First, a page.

This adds a key strategic element to each battle — use skills as they become available, or rely on the perks that come with a higher tactical level? Only by powering up to level five will they be able to unleash a super attack which has the side effect of dropping the tactical level back down to 1. When I saw that I wouldn’t be micromanaging the combat, I’ll admit that I was worried the franchise had decided to use simplified combat inspired by the Legendary Alchemists spinoff. However, I was pleasantly surprised to find the new systems ultimately offer some of the most satisfying combat the Atelier series has ever featured.
As ever, the story is a strong point. The dialogue is well-written and the characters are charming, but it impresses with a willingness to go deeper with its subject matter than usual. The basic plot is the kind the series has offered before — a calamity is on the way, only alchemy can stop it — but the details are surprisingly bleak. I can’t spoil the finer points, but some harsh criticism is made about colonial exploitation of the third world. It’s couched in fantastical metaphor, of course, but the key message is that that first world prosperity is bought with the immiseration of the third.
As I played through, I worried that the script was being a little naive in its presentation of such serious issues — major environmental and social challenges can be solved by a group of plucky youngsters with a good attitude? But, as the story developed, I realized that the devs weren’t concerned with concrete solutions, but with motivation. Fundamentally, this is a story about children gaining a clear-eyed view of the compromised world that their parents have built, and resolving to do better. It might not be actionable, but it certainly is inspirational. That said, their suggestion that the horrible trauma of child abuse can be overcome by simply getting physically stronger than one’s abuser is downright irresponsible.
Atelier Ryza knows that it’s the start of a new franchise, and it ends with the promise of more to come. It’s dangerous to assume that the developers can keep up this level of quality, but after getting through the story and a robust assortment of side quests, I’m as excited about as I was after completing Atelier Sophie. Ryza isn’t the best in the series, but it certainly has the potential to be the jumping-off point for the best trilogy yet.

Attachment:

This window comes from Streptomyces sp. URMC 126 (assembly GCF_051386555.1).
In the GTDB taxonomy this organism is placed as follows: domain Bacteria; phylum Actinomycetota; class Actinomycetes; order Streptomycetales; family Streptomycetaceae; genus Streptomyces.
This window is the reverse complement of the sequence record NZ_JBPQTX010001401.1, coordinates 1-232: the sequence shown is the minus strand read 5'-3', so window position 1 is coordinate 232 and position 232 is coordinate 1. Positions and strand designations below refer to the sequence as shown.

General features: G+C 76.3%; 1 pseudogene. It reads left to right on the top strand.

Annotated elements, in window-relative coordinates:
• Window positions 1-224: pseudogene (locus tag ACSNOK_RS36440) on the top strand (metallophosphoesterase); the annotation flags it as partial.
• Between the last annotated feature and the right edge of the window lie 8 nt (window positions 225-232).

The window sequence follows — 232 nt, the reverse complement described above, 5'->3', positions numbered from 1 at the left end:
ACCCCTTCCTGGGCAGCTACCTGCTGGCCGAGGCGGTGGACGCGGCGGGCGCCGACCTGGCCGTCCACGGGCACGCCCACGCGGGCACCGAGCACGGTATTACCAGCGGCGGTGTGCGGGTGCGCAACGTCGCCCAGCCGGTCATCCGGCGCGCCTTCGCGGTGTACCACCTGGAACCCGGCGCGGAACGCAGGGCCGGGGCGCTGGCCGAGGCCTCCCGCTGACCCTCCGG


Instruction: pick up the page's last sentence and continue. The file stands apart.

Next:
Disclosures: This game is developed by Gust and published by Koei Tecmo. It is currently available on PS4 and PC. This copy of the game was obtained via publisher and reviewed on the PS4. Approximately 60 hours of play were devoted to the single-player mode, and the game was completed. There are no multiplayer modes.
Parents: According to the ESRB, this game is rated T and contains Alcohol Reference, Fantasy Violence, Mild Language, and Mild Suggestive Themes. The suggestive themes are even more harmless than usual, mostly boiling down to the lead’s short-shorts. While the violence is absolutely safe, I want to restate just how potentially troubling the game’s treatment of child abuse is. One of the main characters has a drunken, physically abusive father, and the game fails to treat that plot with the appropriate gravity. Be prepared to have a chat with your child about domestic violence if you let them play.
Colorblind Modes: There are no colorblind modes available in the options.
Deaf & Hard of Hearing Gamers: I played the majority of the game with the sound off, and had no trouble whatsoever. All instructions are presented as text. Text cannot be resized. This game is fully accessible.
Remappable Controls: No, this game’s controls are not remappable. There is no control diagram. The left thumbstick controls movement, the right the camera, with face buttons covering interaction with the world, and navigating menus. Shoulder buttons change camera distance and change movement speed, with the D-pad used to open the map and quick-access menus.